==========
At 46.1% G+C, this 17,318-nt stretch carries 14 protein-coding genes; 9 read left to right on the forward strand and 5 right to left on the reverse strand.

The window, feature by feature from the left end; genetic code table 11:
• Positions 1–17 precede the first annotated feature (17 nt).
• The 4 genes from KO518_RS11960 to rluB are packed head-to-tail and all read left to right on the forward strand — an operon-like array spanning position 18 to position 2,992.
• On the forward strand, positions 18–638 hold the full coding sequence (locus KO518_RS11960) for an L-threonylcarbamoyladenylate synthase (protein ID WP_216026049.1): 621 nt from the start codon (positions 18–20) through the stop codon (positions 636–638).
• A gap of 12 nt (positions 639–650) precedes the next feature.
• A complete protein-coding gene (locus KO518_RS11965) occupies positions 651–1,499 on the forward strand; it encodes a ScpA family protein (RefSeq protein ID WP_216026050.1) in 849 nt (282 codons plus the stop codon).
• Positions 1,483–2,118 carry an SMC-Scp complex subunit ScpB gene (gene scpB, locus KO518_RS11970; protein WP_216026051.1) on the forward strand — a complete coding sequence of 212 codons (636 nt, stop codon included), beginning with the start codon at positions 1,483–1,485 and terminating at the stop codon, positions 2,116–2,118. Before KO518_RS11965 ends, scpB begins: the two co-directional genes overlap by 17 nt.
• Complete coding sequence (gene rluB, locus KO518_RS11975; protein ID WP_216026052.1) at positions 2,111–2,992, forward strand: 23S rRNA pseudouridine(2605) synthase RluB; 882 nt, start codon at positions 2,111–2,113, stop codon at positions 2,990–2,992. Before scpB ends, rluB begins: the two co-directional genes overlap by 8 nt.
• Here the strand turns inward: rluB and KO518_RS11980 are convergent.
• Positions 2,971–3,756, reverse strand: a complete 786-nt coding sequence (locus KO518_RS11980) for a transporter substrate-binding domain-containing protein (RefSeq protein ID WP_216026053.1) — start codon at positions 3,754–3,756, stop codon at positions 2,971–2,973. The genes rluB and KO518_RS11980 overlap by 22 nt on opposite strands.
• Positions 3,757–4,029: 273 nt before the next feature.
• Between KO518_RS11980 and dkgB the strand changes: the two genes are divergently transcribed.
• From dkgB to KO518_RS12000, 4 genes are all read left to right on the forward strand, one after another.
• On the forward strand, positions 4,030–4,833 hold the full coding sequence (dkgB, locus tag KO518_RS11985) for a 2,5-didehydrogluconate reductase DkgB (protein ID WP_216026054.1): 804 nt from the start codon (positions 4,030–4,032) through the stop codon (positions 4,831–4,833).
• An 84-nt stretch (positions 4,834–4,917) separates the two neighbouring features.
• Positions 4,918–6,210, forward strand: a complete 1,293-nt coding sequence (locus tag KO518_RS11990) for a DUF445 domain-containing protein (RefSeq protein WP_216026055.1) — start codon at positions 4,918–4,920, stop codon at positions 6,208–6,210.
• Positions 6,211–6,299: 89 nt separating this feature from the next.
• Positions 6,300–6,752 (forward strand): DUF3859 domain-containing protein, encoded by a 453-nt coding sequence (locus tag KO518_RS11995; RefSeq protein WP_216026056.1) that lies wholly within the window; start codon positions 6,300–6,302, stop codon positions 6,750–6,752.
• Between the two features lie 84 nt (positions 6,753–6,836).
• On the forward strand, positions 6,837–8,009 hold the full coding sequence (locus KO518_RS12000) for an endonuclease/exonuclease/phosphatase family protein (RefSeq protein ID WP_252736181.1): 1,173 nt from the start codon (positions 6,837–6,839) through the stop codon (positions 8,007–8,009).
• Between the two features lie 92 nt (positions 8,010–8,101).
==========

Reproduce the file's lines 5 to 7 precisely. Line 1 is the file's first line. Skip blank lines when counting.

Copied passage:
• On the forward strand, positions 18–638 hold the full coding sequence (locus KO518_RS11960) for an L-threonylcarbamoyladenylate synthase (protein ID WP_216026049.1): 621 nt from the start codon (positions 18–20) through the stop codon (positions 636–638).
• A gap of 12 nt (positions 639–650) precedes the next feature.
• A complete protein-coding gene (locus KO518_RS11965) occupies positions 651–1,499 on the forward strand; it encodes a ScpA family protein (RefSeq protein ID WP_216026050.1) in 849 nt (282 codons plus the stop codon).